Re: emergency IPC with SysV message queues

From: Laurent Bercot <>
Date: Sat, 11 May 2019 13:34:22 +0000

  Please stop breaking threads. This makes conversations needlessly
difficult to follow, and clutters up mailboxes. Your mailer certainly
has a "Reply" or a "Reply to group" feature, that does not break
threads; please use it.

>that is wrong. just read the msg queue when a signal arrives
>(say SIGIO for example). catch that signal via selfpiping and there
>you are, no need to use threads.

That is obviously not going to work. Operations such as msgsnd() and
msgrcv() are synchronous and cannot be mixed with asynchronous event
loops. There is no way to be asynchronously notified of the
readability or writability of a message queue, which would be
essential for working with poll() and selfpipes for signals.

If you are suggesting a synchronous architecture around message
queues where the execution flow can be disrupted by signal handlers,
that is theoretically possible, but leads to incredibly ugly code
that is exceptionally difficult to write and maintain, to the point
where I would absolutely choose to use threads over this.
Interruption-driven code was common in the 1990s, was a complete
nightmare, and thankfully essentially disappeared when Linux
implemented a half-working threading implementation. I would not
trust myself to write correct interruption-driven code, let alone
make it readable by other programmers. You should not trust yourself

>> Every modern Unix can mount a RAM filesystem nowadays,
>that is a poor excuse, you wanted to portable, right ?

Yes. Every modern Unix system has a way to create and mount a RAM
filesystem. The APIs themselves are not portable, and that is why
s6 doesn't do it itself, but the concept totally is. If I had more
experience with the BSD APIs, I could easily port s6-linux-init to
the BSDs. I hope someone more BSD-savvy than me will do so.

Using non-portable *functionality*, on the other hand, is an
entirely different game. Abstract sockets only exist on Linux, and
porting code that uses abstract sockets to another platform, without
using non-abstract Unix domain sockets, is much more difficult than
porting code that mounts a tmpfs.

>use the console device for your early logs, that requires console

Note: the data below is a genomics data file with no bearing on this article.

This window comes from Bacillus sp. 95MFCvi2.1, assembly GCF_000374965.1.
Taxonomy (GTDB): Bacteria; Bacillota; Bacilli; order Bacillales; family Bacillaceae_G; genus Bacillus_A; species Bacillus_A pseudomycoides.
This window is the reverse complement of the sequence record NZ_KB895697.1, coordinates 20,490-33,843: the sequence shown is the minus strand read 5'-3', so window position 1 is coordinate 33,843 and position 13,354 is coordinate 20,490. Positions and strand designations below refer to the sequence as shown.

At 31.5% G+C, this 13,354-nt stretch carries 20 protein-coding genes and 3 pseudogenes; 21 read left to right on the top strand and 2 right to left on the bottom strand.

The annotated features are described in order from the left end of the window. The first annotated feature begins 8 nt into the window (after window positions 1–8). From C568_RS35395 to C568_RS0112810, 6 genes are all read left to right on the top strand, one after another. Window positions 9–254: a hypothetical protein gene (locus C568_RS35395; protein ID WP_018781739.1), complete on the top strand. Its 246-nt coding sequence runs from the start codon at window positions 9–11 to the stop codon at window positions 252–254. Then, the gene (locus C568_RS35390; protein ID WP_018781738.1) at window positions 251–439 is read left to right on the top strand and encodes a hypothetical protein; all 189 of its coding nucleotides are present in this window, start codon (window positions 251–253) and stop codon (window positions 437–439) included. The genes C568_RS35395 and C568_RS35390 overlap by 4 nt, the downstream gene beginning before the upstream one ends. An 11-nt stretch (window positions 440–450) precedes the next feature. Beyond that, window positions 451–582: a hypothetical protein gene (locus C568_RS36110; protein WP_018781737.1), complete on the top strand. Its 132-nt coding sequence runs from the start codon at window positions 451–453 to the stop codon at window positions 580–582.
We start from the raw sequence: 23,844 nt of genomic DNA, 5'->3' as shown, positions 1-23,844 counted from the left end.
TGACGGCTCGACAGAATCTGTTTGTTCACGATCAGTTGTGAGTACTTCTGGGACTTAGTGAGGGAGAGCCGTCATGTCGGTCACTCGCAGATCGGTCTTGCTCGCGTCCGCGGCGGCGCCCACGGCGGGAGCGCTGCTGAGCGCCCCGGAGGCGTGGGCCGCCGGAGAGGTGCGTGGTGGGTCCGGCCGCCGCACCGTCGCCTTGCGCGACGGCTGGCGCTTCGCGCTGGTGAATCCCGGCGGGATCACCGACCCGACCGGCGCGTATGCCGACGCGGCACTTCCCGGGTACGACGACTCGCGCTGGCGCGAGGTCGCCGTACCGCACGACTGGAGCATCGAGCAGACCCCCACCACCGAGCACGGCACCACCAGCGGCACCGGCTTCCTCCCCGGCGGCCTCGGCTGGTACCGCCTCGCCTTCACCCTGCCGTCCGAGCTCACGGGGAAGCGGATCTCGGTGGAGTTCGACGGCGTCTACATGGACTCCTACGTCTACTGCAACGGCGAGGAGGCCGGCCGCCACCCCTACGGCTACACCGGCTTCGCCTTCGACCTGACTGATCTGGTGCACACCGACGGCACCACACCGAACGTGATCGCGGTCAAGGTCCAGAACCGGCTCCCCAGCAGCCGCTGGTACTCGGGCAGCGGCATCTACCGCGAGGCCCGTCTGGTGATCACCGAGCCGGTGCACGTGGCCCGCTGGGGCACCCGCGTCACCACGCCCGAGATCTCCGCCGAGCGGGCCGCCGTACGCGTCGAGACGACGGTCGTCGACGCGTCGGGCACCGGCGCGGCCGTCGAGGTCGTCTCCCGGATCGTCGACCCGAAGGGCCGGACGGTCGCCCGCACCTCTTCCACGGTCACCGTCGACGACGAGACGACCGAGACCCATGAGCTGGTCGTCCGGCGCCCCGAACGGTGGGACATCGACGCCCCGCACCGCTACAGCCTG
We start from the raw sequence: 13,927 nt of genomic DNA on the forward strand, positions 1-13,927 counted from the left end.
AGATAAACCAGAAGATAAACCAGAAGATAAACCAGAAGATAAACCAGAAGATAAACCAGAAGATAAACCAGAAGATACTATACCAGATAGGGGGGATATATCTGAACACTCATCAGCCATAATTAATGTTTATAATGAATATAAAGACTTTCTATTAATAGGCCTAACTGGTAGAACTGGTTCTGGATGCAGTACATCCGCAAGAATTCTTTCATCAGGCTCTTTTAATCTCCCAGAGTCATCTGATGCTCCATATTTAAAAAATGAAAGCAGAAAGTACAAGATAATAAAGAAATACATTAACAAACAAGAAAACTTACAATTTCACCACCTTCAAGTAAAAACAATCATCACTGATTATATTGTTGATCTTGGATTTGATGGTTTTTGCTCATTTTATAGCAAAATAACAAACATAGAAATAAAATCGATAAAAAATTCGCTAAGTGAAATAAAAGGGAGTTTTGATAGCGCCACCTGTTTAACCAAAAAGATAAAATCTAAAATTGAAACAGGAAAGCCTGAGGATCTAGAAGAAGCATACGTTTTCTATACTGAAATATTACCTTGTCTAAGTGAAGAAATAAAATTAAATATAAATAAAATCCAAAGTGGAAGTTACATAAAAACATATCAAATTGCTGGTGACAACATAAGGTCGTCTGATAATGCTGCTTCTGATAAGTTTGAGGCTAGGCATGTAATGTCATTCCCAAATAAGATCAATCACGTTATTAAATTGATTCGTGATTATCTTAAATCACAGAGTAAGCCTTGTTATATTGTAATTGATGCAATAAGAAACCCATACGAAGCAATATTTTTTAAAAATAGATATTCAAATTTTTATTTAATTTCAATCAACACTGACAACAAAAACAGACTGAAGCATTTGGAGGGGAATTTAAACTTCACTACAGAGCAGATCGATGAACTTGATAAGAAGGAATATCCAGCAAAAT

>access though ...

  I said *logs*, as in, data that can be accessed later and reused,
and maybe stored into a safe place. Scrolling text on a console is
no substitute for logs.

>that is just your opinion since your solution works that way.

That is my opinion backed by 20 years of experience working with
Unix systems and 8 years with init systems, and evidence I've been
patiently laying since you started making various claims in the
mailing-list. You are obviously free to disagree with my opinion,
but I wish your arguments came backed with as much evidence as mine.

>you can tell a reliable init by the way it does ipc.
>many inits do not get that right and rely on ipc mechanisms that require
>rw fs access. if mounting the corresponding fs rw fails they are pretty
>hosed since their ipc does not work anymore and their authors were
>too clueless to just react to signals in case of emergency and abused
>signal numbers to reread their config or other needless BS.
>i top my claims even more:
>you can tell a reliable init by not even using malloc directly nor indirectly
>(hello opendir(3) !!! ;-). :PP

  Every piece of software is a compromise between theoretical minimalism
/ elegance and other requirements. Even minimalism and elegance are
sometimes subjective: my position is that using s6-svscan as process 1
is more elegant than having a separate "minimal" process 1 that still
needs to perform some kind of supervision, because writing the separate
process 1 would lead to some functionality duplication and also add
more code. Your opinion is obviously different; instead of taking cheap
shots, show me the code, and then, maybe, we can compare merits.

Received on Sat May 11 2019 - 13:34:22 UTC

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